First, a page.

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Five Thoughts from Tuesday's Minicamp Practice

Posted Jun 11, 2013

Independent analyst Andrew Mason checks in with his takeaways from Tuesday's minicamp opener.

ENGLEWOOD, Colo. -- The only thing that changed Tuesday as the Broncos returned to practice was that attendance was mandatory. Among the healthy players, that meant everyone but left tackle Ryan Clady and defensive end/linebacker Shaun Phillips were accounted for. Clady hasn't signed his franchise tender, and Phillips was given an excused absence for personal reasons.

Aside from that, it was simply a continuation of the work seen the previous three weeks -- albeit with one prominent player now on hand after being absent the last three weeks.

1. It's hard to gauge where Willis McGahee will fit among the running backs based on one practice. He told media that he had only "a couple" of repetitions, although he expected that number to increase. McGahee is healthy, but he knows the offense better than most at his position. It's still prudent to give Montee Ball and Ronnie Hillman plenty of work, since they have the most to learn, and McGahee has the most familiarity, since he's worked more snaps with Peyton Manning than any other Broncos running back.

"We all know what he's capable of doing. So, obviously, the coach isn't asking him (McGahee) if he knows the plays; he's asking us if we understand the plays," said Ball.

2. Ball and Ronnie Hillman have shown the spark the Broncos wanted to see from them in the running game, but where they have made the most progress is in the protection of Peyton Manning. Both have improved in their recognition of the blitz from the first week of OTAs, and although it will be impossible to truly measure their growth until they're taking on pass rushers at full speed.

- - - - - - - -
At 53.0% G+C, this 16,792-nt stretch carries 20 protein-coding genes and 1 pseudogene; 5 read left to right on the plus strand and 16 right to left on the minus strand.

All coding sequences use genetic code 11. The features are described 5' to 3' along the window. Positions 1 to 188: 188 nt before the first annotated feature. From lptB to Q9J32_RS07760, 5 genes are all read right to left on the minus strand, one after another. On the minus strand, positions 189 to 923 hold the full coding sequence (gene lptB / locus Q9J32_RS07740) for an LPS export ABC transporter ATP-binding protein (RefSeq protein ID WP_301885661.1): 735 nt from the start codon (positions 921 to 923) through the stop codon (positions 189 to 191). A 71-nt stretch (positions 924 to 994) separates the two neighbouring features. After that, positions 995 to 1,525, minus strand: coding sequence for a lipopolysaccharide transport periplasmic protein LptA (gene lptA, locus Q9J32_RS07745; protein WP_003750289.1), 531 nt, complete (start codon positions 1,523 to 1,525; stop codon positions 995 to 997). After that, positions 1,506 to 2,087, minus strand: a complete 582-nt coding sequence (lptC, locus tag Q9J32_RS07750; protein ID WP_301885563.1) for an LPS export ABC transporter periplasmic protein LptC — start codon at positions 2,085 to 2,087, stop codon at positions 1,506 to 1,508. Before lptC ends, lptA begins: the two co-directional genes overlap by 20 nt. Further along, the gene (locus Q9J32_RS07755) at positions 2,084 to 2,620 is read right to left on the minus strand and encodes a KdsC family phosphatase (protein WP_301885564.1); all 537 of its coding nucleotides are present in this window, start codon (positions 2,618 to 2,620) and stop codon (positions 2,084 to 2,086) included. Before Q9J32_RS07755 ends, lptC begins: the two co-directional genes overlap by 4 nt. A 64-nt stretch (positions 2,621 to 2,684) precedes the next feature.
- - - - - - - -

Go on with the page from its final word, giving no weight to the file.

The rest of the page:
"I keep narrowing down my mistakes in practice. Today I had no mistakes, just a bad position on a block," Ball said. "But other than that I did pretty good today and I can see that it’s all starting to come along."

3. As was the case in OTAs, the Broncos didn't wear pads, and were limited in the amount of contact they could have. However, some players noticed that the two hours of work was at a higher level, even though nothing bubbled over like two weeks ago, when rookie Sylvester Williams was at the center of a scrum.

"Intensity definitely picks up. Everybody wants to snap to the ball and get their keys and read their keys faster and play faster," said defensive tackle Kevin Vickerson. "OTAs were really like a feel-out and now it’s sort of like real deal training camp without the pads."

4. The timing between Manning and Wes Welker continues to improve, and the duo connected on passes at multiple ranges throughout the team and seven-on-seven periods. Manning attributes Welker's progress to the cerebral aspects of his game.

"You can see, in a short period of time, why he’s been so successful in his career. His ability to get open, his knowledge of coverages," Manning said. "He really has an ability to read coverages and I think he takes it as seriously as a quarterback does. That really has worked well for him, and as a quarterback, you sort of appreciate that."

But as has been the case during all of the open-to-media practices, Manning spreads the football around to his targets. Julius Thomas again caught multiple passes, and veteran Jacob Tamme also got in on the act.

5. Since time immemorial, players and coaches have reminded us that the offseason is about developing timing, with the understanding that at times, it's going to be off. That was the case Tuesday morning, as a pair of misfired snaps from Manny Ramirez to Manning forced the offense into salvage mode. Ramirez didn't work much at center with Manning last year; those repetitions went to J.D. Walton and eventually Dan Koppen after Walton fractured his ankle. There's no real concern from the snaps; they simply remind onlookers that it is June, and the offense is still defined by what it will become, not what it is.